USAK press conference: ‘Turkey-Russia Relations in the Post-Cold War Era: Current Dynamics, Future Prospects’ report
9.7.2013 – International Strategic Research Organization (USAK) held a press conference for its new report titled “Turkey-Russia Relations in the Post-Cold War Era: Current Dynamics, Future Prospects” at USAK House on July 8th, 2013.
The report was prepared by USAK experts, Habibe Özdal, Kerim Has and Hasan Selim Özertem and Director of USAK-AVRAM Turgut Demirtepe.
In Turgut Demirtepe’s opening speech the USAK-AVRAM director stated that the report highlighted the acceleration in Turkey-Russia relations over the last 20 years. Demirtepe said that while work on the report had begun over a year before, findings had only coalesced into a report after six months of intense research. He added that the report reflected input from the “Turkey-Russia Relations” workshop that USAK had jointly organized with Institute of Oriental Studies of the Russian Academy of Sciences (IOS). He underlined that this detailed report was a result of interviews with political and academic figures and investigating 50 years’ worth of the Turkish Republic’s Official Gazette archives. Demirtepe explained that the content of the report was divided into three parts.
USAK-AVRAM expert Habibe Özdal began her speech by saying that the political aspect of Turkey-Russia relations were assessed in accordance with turning points that had occurred throughout the last 20 years. Özdal emphasized that while the roots of relations are over 500 years old, the report focused on the post-Cold War era. She then stated that the 1990s may have been “lost years”, but the 2000s represented a decade of gradual trust-building. Özdal also conveyed that the institutionalization of bilateral relations through the Joint Economic Commission, High Level Cooperation Council, and Civic Forum was important progress, and that these mechanisms could maintain open dialogue channels. She reiterated that regional cooperation was rather limited and there were no mechanisms for problem solving. Özdal went on to recommend that the transparency achieved in diplomatic relations be used to enhance problem solving processes in the region. She also observed that issues revolving around Syria, the Caucasus, Central Asia, the Black Sea, NATO and Afghanistan presented both opportunities and potential problems.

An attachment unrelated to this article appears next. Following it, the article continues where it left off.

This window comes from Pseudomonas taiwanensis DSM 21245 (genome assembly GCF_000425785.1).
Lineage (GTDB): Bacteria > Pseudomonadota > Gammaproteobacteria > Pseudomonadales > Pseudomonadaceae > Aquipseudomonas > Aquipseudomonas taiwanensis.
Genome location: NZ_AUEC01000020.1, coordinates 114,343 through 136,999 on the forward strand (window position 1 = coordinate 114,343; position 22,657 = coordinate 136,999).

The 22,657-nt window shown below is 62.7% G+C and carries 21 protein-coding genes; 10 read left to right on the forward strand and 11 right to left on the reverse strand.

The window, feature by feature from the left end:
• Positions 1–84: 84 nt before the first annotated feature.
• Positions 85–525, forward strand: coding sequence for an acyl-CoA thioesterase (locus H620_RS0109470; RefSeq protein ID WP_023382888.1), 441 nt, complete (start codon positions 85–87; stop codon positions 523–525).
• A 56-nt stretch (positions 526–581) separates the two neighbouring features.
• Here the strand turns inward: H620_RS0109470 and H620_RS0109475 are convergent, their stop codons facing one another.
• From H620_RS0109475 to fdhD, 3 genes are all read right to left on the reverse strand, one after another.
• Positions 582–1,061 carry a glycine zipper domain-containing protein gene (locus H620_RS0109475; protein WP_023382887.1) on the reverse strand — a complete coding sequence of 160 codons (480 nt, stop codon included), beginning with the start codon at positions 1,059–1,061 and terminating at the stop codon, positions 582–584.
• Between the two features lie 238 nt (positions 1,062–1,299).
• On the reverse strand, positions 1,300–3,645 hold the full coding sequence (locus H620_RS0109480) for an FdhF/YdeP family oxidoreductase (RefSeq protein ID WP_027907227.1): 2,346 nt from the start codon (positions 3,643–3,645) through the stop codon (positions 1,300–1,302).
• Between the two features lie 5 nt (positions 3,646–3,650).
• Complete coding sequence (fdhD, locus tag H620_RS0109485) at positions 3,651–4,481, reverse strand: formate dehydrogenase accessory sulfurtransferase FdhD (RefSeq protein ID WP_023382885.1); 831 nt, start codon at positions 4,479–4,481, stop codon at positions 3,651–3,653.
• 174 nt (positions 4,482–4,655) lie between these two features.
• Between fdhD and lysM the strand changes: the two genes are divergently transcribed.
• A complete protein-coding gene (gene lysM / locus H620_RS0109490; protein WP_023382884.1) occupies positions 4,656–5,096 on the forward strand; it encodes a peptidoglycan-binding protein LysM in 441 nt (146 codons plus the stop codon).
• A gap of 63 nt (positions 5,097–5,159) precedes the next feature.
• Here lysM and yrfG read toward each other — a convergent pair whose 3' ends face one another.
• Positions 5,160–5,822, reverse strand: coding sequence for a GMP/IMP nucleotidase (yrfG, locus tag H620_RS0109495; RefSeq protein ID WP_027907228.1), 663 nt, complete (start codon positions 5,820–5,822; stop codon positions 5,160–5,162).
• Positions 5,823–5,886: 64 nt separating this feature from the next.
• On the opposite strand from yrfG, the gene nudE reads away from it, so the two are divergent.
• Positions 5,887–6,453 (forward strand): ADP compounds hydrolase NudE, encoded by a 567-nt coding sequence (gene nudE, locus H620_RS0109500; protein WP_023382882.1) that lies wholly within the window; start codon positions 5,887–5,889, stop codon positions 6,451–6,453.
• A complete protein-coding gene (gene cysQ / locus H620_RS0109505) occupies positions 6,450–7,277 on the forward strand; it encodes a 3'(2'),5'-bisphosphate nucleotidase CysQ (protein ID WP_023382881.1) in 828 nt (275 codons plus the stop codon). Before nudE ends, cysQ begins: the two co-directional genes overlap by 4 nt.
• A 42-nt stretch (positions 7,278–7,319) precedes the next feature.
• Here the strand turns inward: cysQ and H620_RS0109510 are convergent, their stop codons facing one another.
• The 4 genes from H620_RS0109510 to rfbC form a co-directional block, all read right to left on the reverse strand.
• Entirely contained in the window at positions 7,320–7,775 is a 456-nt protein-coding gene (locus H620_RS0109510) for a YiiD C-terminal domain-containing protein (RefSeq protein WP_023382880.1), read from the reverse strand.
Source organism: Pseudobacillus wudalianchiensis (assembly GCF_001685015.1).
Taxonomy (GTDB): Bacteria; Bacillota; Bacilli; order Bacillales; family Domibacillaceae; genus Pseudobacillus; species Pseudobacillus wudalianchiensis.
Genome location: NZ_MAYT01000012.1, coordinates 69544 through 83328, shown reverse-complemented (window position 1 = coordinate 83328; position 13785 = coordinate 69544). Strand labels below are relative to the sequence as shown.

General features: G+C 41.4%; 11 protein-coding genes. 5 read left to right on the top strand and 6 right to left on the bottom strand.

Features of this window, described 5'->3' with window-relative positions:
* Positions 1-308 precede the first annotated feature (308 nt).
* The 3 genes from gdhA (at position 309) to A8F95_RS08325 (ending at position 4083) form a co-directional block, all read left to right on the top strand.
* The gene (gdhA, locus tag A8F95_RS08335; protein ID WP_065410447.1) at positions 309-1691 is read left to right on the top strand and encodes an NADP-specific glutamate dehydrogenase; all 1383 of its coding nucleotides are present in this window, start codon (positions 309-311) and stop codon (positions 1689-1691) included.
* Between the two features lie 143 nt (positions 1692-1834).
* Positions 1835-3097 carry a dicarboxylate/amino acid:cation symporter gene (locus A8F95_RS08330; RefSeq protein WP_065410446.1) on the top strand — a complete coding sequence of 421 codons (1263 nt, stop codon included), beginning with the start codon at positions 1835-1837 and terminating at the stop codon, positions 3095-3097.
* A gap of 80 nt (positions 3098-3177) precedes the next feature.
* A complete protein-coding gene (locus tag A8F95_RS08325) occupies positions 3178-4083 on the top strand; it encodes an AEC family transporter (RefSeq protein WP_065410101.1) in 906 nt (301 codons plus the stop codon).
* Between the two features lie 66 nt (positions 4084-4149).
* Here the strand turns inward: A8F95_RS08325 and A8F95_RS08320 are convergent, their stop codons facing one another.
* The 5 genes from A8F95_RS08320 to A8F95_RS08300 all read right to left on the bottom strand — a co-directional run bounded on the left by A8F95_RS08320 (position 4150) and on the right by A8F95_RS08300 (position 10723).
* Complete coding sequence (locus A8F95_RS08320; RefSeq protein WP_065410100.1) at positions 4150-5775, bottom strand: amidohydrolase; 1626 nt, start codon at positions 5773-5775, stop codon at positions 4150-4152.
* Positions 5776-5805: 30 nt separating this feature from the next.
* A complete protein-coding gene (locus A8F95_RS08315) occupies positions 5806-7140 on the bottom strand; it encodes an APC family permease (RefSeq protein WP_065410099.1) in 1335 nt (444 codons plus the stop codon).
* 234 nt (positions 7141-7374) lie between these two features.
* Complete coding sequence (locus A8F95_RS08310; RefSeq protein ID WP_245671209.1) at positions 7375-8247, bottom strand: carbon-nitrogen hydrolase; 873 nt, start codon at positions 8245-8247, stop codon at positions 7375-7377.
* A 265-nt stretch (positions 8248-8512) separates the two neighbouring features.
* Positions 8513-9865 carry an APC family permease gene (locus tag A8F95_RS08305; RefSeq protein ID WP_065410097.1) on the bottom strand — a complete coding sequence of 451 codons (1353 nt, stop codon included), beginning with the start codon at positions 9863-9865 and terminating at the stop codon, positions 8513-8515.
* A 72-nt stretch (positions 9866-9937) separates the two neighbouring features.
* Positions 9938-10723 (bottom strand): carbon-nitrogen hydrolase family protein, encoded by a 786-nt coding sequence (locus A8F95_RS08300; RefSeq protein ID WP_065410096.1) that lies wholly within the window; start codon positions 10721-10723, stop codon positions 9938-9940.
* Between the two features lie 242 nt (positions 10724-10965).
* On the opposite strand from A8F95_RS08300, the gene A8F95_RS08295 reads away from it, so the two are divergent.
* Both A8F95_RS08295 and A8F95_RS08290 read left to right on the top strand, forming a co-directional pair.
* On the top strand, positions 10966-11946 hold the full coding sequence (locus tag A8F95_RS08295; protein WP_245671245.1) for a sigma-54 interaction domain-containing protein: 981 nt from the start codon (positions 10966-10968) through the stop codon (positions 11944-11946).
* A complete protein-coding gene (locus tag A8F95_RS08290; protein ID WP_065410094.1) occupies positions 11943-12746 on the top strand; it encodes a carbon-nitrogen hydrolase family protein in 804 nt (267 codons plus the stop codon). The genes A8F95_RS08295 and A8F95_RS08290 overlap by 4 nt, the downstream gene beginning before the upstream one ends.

Hasan Selim Özertem started by explaining that the report assessed current bilateral economic dynamics with specific reference to institutional mechanisms and energy issues. He suggested that Turkey look for new ways to enter Russian markets, and that the most efficient way was through partnerships or consortiums with Russians. He sounded pessimism on the likelihood of bilateral trade reaching a volume of $100 billion by 2015, and recommended that expectations and plans be revised. Finally, regarding nuclear energy, Özertem expressed the importance of the Mersin-Akkuyu Nuclear Power Plant construction being completed, on time, by the end of 2019, lest Turkey face a serious energy deficit.
In the conclusion, Habibe Özdal summarized the third section of the report concerning the social dimension of bilateral relations. First, she suggested tourism be enriched with cultural programmes, art events, and package trips. Concerning education, she stated that Turkey is weak in Russian language education and in training Russia experts, and that academic exchange programs for students and scholars must be stimulated. Additionally, she noted that Turkish-Russian marriages now number over 80,000, and that a new diaspora would emerge from these marriages. In the question and answer session, it was stated that off-the-record trade was one of the primary reasons for the trade deficit, and that Turkish companies had to strive to be more competitive. Stating that the Russian market is rather dynamic, the USAK experts warned that Turkey would not be able survive in the Russian markets by using decades-old strategies.